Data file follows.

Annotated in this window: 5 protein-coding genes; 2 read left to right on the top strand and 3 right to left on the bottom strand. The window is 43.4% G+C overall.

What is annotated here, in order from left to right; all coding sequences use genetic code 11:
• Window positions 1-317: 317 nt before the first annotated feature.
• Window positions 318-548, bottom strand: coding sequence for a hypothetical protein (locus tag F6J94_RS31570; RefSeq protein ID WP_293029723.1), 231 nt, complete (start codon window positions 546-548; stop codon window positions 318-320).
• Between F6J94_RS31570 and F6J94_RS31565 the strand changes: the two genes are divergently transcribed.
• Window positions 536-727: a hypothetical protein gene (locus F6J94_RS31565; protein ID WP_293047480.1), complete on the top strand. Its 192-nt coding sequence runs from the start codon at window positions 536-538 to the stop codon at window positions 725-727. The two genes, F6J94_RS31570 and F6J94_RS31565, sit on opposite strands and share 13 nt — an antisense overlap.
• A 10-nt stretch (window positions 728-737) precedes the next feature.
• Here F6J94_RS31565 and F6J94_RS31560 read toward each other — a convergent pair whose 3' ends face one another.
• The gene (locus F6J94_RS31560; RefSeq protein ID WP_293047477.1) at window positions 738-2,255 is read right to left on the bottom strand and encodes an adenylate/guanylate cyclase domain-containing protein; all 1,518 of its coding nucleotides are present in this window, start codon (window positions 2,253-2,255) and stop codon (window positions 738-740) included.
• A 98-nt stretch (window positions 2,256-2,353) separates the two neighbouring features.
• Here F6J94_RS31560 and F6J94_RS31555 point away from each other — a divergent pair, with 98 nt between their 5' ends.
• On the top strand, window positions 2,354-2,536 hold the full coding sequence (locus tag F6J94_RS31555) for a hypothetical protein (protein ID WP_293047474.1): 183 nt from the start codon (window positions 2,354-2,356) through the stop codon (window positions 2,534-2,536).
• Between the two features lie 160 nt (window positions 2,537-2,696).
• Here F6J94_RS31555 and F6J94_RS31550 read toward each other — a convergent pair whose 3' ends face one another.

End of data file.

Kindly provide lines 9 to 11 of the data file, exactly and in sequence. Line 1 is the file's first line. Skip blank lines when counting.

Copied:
• The gene (locus F6J94_RS31560; RefSeq protein ID WP_293047477.1) at window positions 738-2,255 is read right to left on the bottom strand and encodes an adenylate/guanylate cyclase domain-containing protein; all 1,518 of its coding nucleotides are present in this window, start codon (window positions 2,253-2,255) and stop codon (window positions 738-740) included.
• A 98-nt stretch (window positions 2,256-2,353) separates the two neighbouring features.
• Here F6J94_RS31560 and F6J94_RS31555 point away from each other — a divergent pair, with 98 nt between their 5' ends.